Oh, if it were only so easy.

Our first bill showed up about a week ago for $35 per month service and a $13 charge that we would later discover was the charge for plugging our own internet in.


Very frustrated — I thought we had this taken care of — we called customer service back, bounced through the phone tree, and then my wife got a pretty rude representative who wouldn’t budget. He said our $19.99 service was really $35 per month service, but we would start receiving rebates on the cost in two or three months. Oh, and that this all should have been explained to us, so there was nothing he could do.

As if it were my fault I agreed to continue to be their customer going off of what was told to me on the phone rather than what should have been told to me on the phone. Awesome.

Use Executive Customer Service

After my wife wrapped up her conversation with the customer service rep, I immediately started Googling for AT&T’s Executive Customer Service.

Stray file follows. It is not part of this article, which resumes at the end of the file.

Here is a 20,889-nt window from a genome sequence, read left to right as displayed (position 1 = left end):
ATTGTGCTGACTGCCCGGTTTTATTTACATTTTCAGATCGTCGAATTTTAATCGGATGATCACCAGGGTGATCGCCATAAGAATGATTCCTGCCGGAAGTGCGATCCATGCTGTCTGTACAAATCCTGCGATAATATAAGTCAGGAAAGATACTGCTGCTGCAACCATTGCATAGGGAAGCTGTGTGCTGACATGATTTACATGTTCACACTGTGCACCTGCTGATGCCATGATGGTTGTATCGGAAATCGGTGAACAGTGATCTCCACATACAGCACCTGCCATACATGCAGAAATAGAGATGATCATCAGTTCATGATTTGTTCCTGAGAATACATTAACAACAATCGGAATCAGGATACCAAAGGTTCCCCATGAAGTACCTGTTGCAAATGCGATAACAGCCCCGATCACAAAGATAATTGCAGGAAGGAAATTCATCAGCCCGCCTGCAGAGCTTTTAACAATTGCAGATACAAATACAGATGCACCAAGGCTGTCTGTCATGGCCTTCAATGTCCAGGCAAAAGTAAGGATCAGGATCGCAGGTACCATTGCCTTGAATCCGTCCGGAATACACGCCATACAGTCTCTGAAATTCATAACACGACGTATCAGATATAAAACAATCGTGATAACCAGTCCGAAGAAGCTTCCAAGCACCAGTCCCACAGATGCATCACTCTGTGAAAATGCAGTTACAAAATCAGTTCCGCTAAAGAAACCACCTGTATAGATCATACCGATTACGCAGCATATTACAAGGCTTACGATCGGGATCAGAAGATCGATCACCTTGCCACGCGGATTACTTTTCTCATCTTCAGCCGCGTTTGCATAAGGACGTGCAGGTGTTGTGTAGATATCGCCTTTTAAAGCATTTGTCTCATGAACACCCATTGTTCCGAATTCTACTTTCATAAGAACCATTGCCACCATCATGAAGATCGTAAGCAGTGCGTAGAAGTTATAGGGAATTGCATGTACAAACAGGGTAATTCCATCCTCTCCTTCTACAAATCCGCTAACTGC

More on that in a second, but first…

What’s Executive Customer Service?

These are the people that make things happen. They work in the “Office of the President” or “Office of the CEO”. They’re folks that have a long tenure with the company, and actually know how to fix issues rather than reading off of a script like a robot. They also understand the cost of bad PR and of losing a customer in the process.

If you ever have an issue with a company try the normal phone tree route once. If you don’t get effective resolution start searching for “[company name] Executive Customer Service”. It is usually pretty easy to find.